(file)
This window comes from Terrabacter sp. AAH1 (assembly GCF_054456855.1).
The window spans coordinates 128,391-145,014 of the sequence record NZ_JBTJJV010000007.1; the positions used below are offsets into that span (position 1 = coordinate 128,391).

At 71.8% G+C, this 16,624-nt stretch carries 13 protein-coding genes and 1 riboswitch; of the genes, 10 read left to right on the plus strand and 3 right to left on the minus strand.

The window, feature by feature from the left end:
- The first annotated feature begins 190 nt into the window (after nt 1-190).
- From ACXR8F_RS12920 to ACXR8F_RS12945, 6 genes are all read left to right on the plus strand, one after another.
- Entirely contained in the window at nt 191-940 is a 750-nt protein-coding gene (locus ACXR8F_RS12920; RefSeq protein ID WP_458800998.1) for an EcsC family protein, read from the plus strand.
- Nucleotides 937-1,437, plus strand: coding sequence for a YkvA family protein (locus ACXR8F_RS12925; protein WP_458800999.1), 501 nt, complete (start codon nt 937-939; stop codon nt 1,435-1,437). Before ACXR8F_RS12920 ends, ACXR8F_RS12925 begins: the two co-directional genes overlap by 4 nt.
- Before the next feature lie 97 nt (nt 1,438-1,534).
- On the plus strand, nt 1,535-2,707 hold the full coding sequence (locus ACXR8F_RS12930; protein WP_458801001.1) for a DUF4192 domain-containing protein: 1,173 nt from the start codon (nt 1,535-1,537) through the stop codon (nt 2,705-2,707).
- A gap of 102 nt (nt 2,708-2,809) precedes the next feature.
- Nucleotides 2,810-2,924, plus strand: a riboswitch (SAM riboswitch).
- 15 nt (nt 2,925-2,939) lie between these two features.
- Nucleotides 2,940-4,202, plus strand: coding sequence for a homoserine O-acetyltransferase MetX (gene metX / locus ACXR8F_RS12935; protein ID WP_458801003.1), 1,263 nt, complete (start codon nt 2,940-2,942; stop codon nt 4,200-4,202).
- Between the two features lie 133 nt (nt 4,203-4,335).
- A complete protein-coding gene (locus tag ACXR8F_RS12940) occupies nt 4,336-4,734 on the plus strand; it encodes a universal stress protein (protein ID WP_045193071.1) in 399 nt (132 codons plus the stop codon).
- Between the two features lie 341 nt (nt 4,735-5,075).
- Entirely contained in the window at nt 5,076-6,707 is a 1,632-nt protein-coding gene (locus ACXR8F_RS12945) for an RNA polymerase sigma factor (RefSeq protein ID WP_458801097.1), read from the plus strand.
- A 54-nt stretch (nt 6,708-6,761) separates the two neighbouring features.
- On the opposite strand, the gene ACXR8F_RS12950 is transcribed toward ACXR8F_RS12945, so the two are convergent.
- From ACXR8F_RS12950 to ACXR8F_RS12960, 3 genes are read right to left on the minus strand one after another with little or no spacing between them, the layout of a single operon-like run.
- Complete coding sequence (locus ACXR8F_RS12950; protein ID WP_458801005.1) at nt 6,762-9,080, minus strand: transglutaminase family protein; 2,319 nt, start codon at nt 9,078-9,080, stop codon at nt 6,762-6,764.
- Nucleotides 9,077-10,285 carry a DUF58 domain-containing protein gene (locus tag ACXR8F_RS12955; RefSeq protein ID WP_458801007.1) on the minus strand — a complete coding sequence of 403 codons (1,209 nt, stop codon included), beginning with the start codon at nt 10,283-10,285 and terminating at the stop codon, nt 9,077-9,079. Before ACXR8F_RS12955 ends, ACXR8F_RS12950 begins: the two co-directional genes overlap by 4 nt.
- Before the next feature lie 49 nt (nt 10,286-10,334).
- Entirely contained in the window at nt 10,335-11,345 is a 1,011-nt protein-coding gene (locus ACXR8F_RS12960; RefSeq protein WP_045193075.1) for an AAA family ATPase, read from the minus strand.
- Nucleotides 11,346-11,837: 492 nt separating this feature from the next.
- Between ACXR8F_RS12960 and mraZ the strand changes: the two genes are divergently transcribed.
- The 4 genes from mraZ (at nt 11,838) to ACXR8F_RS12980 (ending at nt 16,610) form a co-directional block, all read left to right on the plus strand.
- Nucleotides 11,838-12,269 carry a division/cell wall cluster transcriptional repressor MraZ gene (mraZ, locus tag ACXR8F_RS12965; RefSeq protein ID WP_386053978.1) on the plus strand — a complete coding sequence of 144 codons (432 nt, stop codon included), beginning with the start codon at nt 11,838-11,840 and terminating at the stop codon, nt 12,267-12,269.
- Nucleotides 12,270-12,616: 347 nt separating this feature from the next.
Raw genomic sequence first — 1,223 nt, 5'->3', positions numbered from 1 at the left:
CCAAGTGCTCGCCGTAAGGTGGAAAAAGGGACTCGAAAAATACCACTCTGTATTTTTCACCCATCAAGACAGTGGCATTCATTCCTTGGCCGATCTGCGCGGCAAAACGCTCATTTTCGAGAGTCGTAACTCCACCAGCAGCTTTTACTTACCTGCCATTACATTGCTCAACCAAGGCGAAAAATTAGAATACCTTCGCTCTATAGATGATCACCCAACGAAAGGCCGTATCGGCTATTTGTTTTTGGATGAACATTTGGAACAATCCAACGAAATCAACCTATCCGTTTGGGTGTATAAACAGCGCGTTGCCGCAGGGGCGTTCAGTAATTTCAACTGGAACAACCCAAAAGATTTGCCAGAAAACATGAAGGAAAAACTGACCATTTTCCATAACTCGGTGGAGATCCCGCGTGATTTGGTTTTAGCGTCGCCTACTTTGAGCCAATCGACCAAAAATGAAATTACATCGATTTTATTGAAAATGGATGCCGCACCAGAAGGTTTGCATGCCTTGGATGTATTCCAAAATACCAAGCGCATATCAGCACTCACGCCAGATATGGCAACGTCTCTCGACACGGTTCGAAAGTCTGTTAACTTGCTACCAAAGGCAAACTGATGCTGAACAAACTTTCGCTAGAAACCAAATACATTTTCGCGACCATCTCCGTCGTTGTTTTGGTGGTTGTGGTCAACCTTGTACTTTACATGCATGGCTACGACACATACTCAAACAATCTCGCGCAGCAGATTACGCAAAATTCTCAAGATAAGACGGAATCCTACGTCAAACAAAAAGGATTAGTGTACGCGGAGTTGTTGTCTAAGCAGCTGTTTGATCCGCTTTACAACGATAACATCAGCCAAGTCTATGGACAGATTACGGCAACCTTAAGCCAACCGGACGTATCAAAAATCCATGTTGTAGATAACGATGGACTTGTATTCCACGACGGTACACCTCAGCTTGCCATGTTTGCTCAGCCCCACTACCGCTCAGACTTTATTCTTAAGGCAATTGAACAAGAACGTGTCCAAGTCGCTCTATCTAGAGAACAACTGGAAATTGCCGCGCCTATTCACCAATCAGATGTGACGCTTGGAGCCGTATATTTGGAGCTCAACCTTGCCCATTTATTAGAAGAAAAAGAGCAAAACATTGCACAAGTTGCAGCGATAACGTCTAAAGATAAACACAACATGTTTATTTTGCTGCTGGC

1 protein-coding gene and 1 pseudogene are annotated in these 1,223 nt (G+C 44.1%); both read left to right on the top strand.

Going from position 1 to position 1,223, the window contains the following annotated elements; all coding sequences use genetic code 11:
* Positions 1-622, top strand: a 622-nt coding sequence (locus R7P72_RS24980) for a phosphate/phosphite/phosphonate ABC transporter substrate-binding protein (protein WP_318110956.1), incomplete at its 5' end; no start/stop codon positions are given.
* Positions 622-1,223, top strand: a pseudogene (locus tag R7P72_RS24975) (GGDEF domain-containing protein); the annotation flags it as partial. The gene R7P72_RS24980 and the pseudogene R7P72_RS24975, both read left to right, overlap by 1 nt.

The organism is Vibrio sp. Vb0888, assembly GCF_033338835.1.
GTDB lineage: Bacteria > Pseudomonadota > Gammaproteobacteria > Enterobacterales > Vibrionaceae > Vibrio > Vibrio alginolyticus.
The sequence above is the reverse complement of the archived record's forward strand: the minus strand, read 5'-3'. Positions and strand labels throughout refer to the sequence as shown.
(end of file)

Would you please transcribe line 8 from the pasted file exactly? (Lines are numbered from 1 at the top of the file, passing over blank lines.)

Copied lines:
- Nucleotides 937-1,437, plus strand: coding sequence for a YkvA family protein (locus ACXR8F_RS12925; protein WP_458800999.1), 501 nt, complete (start codon nt 937-939; stop codon nt 1,435-1,437). Before ACXR8F_RS12920 ends, ACXR8F_RS12925 begins: the two co-directional genes overlap by 4 nt.